What comes across overwhelmingly – if inadvertently, for he seems to derive little pleasure from it – is that Allen has been phenomenally successful for something like seventy years. When he was still at high school, he was earning as much writing jokes for New York newspapers as his mother was as a house cleaner. He rapidly graduated to writing scripts for the greatest television comedians in America, including Sid Caesar. Jack Rollins (whose name is to be seen among the producers in the closing credits of Allen’s movies) persuaded him to do stand-up despite his reservation about his abilities as a live performer. By 1965, at the age of thirty, he’d written What’s New Pussycat? for Peter O’Toole, Romy Schneider, and Peter Sellers. He was underwhelmed by the greatest comedian of his day and says absurdly of O’Toole – the man Alan J. Lerner wanted for the film of My Fair Lady – that he hadn’t learned how to do comedy.
After Pussycat, he had total control over every film he directed. There are the early farces like Love and Death (1975), which are expert and pretty enchanting. He went through a couple of marriages – first to Harlene Rosen, a seventeen-year-old college girl with psychological problems, and then to the actress, Louise Lasser, who looked like Brigitte Bardot. In 1977 Allen made Annie Hall with his favourite actress, Diane Keaton. He emphasises that their romance was over by the time he made the picture, which won every Oscar in sight.
This is the period of the mellow humane romantic comedies of which Manhattan (1979) is a poignant example, brilliantly shot by Gordon Willis, the Prince of Darkness (so called for his love of chiaroscuro), the cinematographer of The Godfather. Stardust Memories (1980), in which Allen takes a shower with Charlotte Rampling, is a kind of homage to Fellini’s 8 1/2. Broadway Danny Rose (1984) has Mia Farrow in a brilliant incarnation of a mafia moll.
After this, the films become quite variable. He says that September (1987), with the great Elaine Stritch as Farrow’s mother, had all the qualities of Chekhov except his genius. It had in fact been anticipated in emulative impulse by Interiors (1978), with Geraldine Page, which is imitation Bergman, but Allen was gratified to hear that both John Gielgud and Ralph Richardson liked it. He says he was appalled to have to replace Gielgud as the narrator of the mock-doco Zelig (1983) because of his grandeur, and that he must be the only director on earth to have removed Vanessa Redgrave from a film because what he shot with her did not tally with the rest of the film.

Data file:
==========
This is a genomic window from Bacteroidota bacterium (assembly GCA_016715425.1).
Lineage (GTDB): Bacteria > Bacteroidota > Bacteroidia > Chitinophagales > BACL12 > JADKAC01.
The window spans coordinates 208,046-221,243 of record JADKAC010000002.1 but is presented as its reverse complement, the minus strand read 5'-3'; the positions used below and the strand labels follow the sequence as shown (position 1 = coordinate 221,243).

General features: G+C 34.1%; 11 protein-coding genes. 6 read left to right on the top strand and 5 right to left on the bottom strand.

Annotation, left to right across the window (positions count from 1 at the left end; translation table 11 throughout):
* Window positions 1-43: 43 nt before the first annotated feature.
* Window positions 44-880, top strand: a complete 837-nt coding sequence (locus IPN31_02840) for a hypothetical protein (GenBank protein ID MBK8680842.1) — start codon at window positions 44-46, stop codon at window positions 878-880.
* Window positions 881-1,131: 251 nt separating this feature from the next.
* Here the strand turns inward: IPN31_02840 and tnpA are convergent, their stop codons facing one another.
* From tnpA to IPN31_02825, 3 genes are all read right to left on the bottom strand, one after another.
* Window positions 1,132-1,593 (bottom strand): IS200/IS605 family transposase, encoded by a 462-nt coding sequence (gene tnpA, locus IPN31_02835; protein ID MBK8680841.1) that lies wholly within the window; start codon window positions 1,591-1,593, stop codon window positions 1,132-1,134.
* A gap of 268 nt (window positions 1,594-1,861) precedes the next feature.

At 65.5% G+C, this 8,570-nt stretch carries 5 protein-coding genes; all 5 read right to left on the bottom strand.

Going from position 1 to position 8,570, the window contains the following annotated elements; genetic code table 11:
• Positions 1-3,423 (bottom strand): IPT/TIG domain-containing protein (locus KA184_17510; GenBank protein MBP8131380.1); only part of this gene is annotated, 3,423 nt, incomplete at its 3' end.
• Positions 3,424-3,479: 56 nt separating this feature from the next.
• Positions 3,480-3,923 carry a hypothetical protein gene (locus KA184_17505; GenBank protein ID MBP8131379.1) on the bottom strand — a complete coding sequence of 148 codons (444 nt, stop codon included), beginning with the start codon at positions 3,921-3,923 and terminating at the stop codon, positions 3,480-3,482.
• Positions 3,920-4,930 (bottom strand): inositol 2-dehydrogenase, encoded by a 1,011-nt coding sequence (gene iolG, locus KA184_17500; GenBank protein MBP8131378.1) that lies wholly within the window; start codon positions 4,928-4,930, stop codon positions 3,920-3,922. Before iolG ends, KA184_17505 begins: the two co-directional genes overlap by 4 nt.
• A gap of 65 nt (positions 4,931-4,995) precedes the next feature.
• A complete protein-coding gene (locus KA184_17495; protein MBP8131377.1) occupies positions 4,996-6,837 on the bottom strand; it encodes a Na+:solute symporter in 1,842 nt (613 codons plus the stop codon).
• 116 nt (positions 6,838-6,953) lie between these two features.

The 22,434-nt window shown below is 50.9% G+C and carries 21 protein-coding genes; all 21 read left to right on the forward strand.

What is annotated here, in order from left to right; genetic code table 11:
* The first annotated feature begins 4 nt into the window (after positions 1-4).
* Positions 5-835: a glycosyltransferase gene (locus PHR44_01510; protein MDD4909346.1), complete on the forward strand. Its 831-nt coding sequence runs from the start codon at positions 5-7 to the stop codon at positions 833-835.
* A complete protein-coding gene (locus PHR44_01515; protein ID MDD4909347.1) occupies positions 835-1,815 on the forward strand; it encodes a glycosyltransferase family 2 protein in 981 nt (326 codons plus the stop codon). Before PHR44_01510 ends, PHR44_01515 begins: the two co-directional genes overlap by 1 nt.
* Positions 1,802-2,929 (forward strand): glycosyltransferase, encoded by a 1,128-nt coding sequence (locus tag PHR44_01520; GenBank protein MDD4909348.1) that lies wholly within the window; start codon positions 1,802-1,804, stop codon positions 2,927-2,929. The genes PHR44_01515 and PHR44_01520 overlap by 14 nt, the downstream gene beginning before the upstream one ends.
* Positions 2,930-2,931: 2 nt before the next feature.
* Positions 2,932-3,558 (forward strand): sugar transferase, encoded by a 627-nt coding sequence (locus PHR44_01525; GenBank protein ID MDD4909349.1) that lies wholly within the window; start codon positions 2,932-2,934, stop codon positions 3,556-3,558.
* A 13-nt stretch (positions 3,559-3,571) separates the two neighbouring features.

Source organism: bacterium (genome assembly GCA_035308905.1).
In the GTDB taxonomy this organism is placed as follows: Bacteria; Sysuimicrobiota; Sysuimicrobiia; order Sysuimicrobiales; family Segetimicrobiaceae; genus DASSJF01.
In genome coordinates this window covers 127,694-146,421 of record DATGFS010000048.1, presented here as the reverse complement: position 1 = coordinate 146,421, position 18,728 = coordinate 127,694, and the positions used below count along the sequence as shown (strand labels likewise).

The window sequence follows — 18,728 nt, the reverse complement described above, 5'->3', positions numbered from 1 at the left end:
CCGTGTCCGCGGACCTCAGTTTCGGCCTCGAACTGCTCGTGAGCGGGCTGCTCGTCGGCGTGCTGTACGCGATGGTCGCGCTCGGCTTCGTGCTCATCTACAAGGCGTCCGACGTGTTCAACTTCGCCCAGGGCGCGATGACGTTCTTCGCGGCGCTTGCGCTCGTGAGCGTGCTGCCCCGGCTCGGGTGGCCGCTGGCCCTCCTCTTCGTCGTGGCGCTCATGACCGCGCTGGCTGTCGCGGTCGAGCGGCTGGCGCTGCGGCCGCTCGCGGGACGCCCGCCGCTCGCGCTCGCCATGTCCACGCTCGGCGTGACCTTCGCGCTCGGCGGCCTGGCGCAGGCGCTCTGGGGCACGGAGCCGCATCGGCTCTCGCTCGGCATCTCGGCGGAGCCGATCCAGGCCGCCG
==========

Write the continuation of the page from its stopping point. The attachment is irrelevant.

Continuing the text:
The account of Mia Farrow’s systematic attack on Allen and the alleged curdling of her daughter’s memories is convincing and makes you think that Alan Dershowitz is right when he says that we live in an age of trial by accusation.
This is a likeable, ramshackle, almost amateur book by a genius who has almost successfully convinced the world that he’s a schlemiel. He comes across as an honest man, without vanity about his talent or much else. The jokes are hit and miss, but I liked the stories about how Judy Davis was such a great actress that he never dared say more than hello and goodbye to her.
And this book has the irresistible charm of its cold-eyed ironies. ‘How would I sum my life?’ he says. ‘Lucky. Many stupid mistakes bailed out by luck. My biggest regret? Only that I’ve been given millions to make movies and I’ve never made a great film.’
After such knowledge, every kind of forgiveness. He even jokes about his misfortunes and the last American election. ‘Hillary Clinton wouldn’t even accept Soon-Yi’s and my donation to her campaign for President and we couldn’t help wondering if another $5,400 to spend would have enabled her to carry Pennsylvania, Michigan or Ohio.’